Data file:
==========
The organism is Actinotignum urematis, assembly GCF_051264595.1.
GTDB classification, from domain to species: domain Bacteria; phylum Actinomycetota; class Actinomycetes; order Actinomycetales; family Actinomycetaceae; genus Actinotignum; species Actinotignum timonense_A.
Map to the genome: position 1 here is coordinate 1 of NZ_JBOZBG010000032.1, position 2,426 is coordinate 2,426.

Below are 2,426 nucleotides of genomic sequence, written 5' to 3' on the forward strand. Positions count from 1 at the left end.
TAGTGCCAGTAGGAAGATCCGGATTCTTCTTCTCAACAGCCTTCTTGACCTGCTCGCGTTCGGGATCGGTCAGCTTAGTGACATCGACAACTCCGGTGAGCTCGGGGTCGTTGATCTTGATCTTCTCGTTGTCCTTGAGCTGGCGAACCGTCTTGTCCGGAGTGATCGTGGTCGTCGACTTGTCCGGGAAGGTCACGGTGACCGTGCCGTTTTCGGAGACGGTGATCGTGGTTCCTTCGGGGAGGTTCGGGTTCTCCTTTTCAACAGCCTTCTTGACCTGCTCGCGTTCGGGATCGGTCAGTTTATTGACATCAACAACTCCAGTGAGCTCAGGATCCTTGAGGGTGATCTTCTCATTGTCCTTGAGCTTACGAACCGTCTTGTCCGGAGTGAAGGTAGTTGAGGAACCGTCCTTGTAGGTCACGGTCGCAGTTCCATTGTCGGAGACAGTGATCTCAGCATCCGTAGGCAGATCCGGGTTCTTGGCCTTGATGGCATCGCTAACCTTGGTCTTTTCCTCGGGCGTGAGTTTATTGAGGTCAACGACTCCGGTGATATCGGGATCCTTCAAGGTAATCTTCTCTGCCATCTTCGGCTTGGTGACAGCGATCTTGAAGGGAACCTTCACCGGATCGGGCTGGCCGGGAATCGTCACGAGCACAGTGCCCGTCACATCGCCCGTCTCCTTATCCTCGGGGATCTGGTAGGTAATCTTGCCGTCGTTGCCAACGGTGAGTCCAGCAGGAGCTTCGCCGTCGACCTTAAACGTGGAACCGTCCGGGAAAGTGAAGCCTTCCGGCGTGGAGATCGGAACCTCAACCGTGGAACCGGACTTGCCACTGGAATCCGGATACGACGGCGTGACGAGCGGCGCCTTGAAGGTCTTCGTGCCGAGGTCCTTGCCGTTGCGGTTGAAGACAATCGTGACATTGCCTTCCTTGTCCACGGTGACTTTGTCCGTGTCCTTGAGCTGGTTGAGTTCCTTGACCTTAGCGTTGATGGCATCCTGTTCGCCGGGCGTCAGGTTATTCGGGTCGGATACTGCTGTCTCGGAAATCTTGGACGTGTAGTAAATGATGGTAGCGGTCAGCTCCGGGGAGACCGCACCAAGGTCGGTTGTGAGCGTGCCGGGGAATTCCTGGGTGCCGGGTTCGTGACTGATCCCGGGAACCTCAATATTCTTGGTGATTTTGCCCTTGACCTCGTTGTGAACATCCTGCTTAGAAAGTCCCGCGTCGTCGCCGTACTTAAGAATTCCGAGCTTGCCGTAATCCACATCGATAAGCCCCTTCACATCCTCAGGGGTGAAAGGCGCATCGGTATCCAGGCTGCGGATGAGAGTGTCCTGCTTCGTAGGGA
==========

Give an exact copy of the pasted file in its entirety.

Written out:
The organism is Actinotignum urematis, assembly GCF_051264595.1.
GTDB classification, from domain to species: domain Bacteria; phylum Actinomycetota; class Actinomycetes; order Actinomycetales; family Actinomycetaceae; genus Actinotignum; species Actinotignum timonense_A.
Map to the genome: position 1 here is coordinate 1 of NZ_JBOZBG010000032.1, position 2,426 is coordinate 2,426.

Below are 2,426 nucleotides of genomic sequence, written 5' to 3' on the forward strand. Positions count from 1 at the left end.
TAGTGCCAGTAGGAAGATCCGGATTCTTCTTCTCAACAGCCTTCTTGACCTGCTCGCGTTCGGGATCGGTCAGCTTAGTGACATCGACAACTCCGGTGAGCTCGGGGTCGTTGATCTTGATCTTCTCGTTGTCCTTGAGCTGGCGAACCGTCTTGTCCGGAGTGATCGTGGTCGTCGACTTGTCCGGGAAGGTCACGGTGACCGTGCCGTTTTCGGAGACGGTGATCGTGGTTCCTTCGGGGAGGTTCGGGTTCTCCTTTTCAACAGCCTTCTTGACCTGCTCGCGTTCGGGATCGGTCAGTTTATTGACATCAACAACTCCAGTGAGCTCAGGATCCTTGAGGGTGATCTTCTCATTGTCCTTGAGCTTACGAACCGTCTTGTCCGGAGTGAAGGTAGTTGAGGAACCGTCCTTGTAGGTCACGGTCGCAGTTCCATTGTCGGAGACAGTGATCTCAGCATCCGTAGGCAGATCCGGGTTCTTGGCCTTGATGGCATCGCTAACCTTGGTCTTTTCCTCGGGCGTGAGTTTATTGAGGTCAACGACTCCGGTGATATCGGGATCCTTCAAGGTAATCTTCTCTGCCATCTTCGGCTTGGTGACAGCGATCTTGAAGGGAACCTTCACCGGATCGGGCTGGCCGGGAATCGTCACGAGCACAGTGCCCGTCACATCGCCCGTCTCCTTATCCTCGGGGATCTGGTAGGTAATCTTGCCGTCGTTGCCAACGGTGAGTCCAGCAGGAGCTTCGCCGTCGACCTTAAACGTGGAACCGTCCGGGAAAGTGAAGCCTTCCGGCGTGGAGATCGGAACCTCAACCGTGGAACCGGACTTGCCACTGGAATCCGGATACGACGGCGTGACGAGCGGCGCCTTGAAGGTCTTCGTGCCGAGGTCCTTGCCGTTGCGGTTGAAGACAATCGTGACATTGCCTTCCTTGTCCACGGTGACTTTGTCCGTGTCCTTGAGCTGGTTGAGTTCCTTGACCTTAGCGTTGATGGCATCCTGTTCGCCGGGCGTCAGGTTATTCGGGTCGGATACTGCTGTCTCGGAAATCTTGGACGTGTAGTAAATGATGGTAGCGGTCAGCTCCGGGGAGACCGCACCAAGGTCGGTTGTGAGCGTGCCGGGGAATTCCTGGGTGCCGGGTTCGTGACTGATCCCGGGAACCTCAATATTCTTGGTGATTTTGCCCTTGACCTCGTTGTGAACATCCTGCTTAGAAAGTCCCGCGTCGTCGCCGTACTTAAGAATTCCGAGCTTGCCGTAATCCACATCGATAAGCCCCTTCACATCCTCAGGGGTGAAAGGCGCATCGGTATCCAGGCTGCGGATGAGAGTGTCCTGCTTCGTAGGGA